Dynamics 365 Wave 1 2020 Update Review: Fewer Clicks, More Power
Microsoft has released its Wave 1 2020 release plan for Dynamics 365 and it includes some major updates and enhancements across the first-party apps. There’s much more detail in the plan itself (which is broken out by each main app), but here are some key takeaways and musings between Sales, Marketing, Customer Service, and Field Service.
If you’ve been using Dynamics 365 for any amount of time, you know that there are some navigational nuances when you’re working in a relational database. For example, users drill into Activities (Tasks, Appointments, Phone Calls, Emails) from parent records to update and manage, and have to navigate multiple screens and forms for simple changes. In the Wave 1 release, we’re going to see a major shift in how these kinds of scenarios play out with the introduction of:
• Kanban boards
• Drag-and-drop record management
• Enhanced calendar views
• Improved security and access
Much like Azure DevOps, we’re going to be able to manage Activities, Forecasts, Opportunities, and (from the sounds of it?) Queues in a responsive, Kanban board view, where you can drag-and-drop records for easier pipeline and status management. Outside of the boards, we’re going to see Activity calendars, enhancements in an email (templates, designer), direct-to-SharePoint PDF saving using standardized Word Templates, and something customers and partners have been asking Microsoft to include for more than a decade: customizable Case resolution dialogs!
Building on Insights and Intelligence
Microsoft is all-in on Artificial Intelligence (AI) and Machine Learning (ML)-driven integrations across Dynamics 365 and the Power Platform. Whether you’re looking at Dynamics 365 Customer Insights (part of the Customer Data Platform), Sales Insights, or Forecasts in Dynamics 365 Sales, the future of selling, of customer service, and of proactive decision-making is built on predictive and proactive insights.
Forecasts and Segments are a big piece of the Sales and Marketing apps, respectively. Both are going to see improvements, with Forecasts slated to be a big focus area for Microsoft; a lot of the release notes are centered on Forecasts as an integral sales tool. In Marketing, Segments will be easier than ever to create and manage, with improved static Segments, Segment templates, and better user experience in selecting entities, fields, relations, etc.
Unified Interface (UI) and Power Apps Component Framework (PCF) Focus
It shouldn’t need to be said anymore, but the classic web client for Dynamics 365 is going away in October 2020. That means that you’ll have to make the switch ASAP, as well as starting to use the App for Outlook if you’re still running with the classic desktop Outlook integration. Luckily, Microsoft rolled out a self-service portal to manage the inevitable shift to the UI, and Stoneridge Software can set you up for cutover success if you still need to make the leap. Contact us to set up your Unified Interface upgrade analysis.
Because of the responsive, sleek design of the UI, the introduction of things like drag-and-drop Kanban boards and improved calendar views is a natural fit and will instantly boost productivity and effectiveness for things like Activity and Opportunity pipeline management. Another cool feature we’re going to see in Field Service is the Work Hours calendar control, built in the Power Apps Component Framework (PCF)! We’re going to see more and more native PCF controls and embedded tools, so check out the PCF overview and start building custom controls if you haven’t already.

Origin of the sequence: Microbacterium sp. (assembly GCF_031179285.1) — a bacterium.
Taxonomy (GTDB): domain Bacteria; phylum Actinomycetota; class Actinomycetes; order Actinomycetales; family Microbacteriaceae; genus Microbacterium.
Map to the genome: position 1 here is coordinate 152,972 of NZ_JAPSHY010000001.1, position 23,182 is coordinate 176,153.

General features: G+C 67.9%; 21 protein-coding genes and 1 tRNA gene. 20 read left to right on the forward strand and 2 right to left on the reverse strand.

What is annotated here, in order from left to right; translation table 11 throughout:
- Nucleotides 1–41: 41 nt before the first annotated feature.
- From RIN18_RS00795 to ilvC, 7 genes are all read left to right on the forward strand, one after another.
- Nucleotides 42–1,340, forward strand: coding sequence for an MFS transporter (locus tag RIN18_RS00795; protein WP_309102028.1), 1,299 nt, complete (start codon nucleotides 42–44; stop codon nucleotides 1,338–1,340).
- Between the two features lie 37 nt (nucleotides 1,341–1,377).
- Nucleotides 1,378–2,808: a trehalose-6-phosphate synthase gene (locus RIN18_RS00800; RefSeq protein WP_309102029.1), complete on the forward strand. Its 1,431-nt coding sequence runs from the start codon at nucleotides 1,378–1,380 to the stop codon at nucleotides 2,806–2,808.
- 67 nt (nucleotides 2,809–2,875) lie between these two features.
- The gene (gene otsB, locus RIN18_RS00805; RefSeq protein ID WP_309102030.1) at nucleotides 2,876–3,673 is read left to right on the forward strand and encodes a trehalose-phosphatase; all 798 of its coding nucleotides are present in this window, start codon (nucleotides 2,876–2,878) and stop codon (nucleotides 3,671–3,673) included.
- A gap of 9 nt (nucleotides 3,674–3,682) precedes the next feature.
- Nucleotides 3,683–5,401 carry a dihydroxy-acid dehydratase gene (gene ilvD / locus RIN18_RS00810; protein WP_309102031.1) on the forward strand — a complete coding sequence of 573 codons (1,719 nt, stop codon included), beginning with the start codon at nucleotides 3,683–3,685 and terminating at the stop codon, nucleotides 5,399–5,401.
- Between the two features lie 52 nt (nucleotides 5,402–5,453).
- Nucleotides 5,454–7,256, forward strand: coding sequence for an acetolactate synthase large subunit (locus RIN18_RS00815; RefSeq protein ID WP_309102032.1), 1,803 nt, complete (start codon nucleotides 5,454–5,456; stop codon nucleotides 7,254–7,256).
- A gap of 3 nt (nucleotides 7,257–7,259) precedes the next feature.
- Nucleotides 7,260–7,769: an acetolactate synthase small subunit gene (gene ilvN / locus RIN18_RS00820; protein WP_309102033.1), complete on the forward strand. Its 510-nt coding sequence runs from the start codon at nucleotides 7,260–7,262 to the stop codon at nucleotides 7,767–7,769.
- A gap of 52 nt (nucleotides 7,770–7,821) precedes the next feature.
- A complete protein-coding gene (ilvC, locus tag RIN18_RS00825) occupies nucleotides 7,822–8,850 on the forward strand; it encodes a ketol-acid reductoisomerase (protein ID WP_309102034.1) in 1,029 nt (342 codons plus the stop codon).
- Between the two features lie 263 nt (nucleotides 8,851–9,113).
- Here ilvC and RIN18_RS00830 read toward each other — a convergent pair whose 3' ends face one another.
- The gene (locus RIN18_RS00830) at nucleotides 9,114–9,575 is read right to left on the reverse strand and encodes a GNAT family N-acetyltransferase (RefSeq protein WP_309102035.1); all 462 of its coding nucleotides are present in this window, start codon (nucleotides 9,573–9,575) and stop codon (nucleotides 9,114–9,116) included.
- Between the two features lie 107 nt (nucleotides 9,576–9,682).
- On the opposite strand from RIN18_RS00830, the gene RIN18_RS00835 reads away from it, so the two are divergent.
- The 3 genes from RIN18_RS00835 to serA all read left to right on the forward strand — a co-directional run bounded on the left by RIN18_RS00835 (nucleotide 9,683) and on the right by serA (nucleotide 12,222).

Intuitive, Automated Tasks
It’s a given that fewer clicks and screens = more productivity. With the new Kanban boards, calendar views, and Requirement dependencies (in Field Service), Microsoft is streamlining the mundane by affording drag-and-drop status updates, fast and easy data access, and configurable, task-based processes in Dynamics 365. The latter sounds really cool; from the release notes, Requirement dependencies sound a lot like much more enhanced, input-driven sales Playbooks:
‘Requirement dependencies allow customers to schedule requirements in a specific order by relating them through a predecessor and successor dependency relationship. For example, a technician might need to pick up a unique part from the warehouse and then perform work at the customer’s site. Critical jobs that rely on a series of tasks dependent on one another can now be linked together as predecessors and successors and booked through the resource scheduling optimizer.’
License Enforcement & Team Member Apps
It’s called out in numerous places between Sales and Marketing: Microsoft is going to start controlling Team Member licensees via dedicated app modules. According to the release notes, if any of your users operate on the Team Member license, they ‘will no longer be able to access Customer Service Hub, Sales Hub, or any other custom app modules’ in the system. This is a big shift from the greener pasture we’re afforded now, so start preparing for (potential) constraints to be put in place.
All things considered, we’re in for a treat when the Dynamics 365 Wave 1 update hits. Early access for most features begins in February, with rolling general availability scheduled for April. Keep in mind, not all features are released at once- they’ll be deployed incrementally once the GA date hits.
For more information, check out the Wave 1 release outline from Microsoft.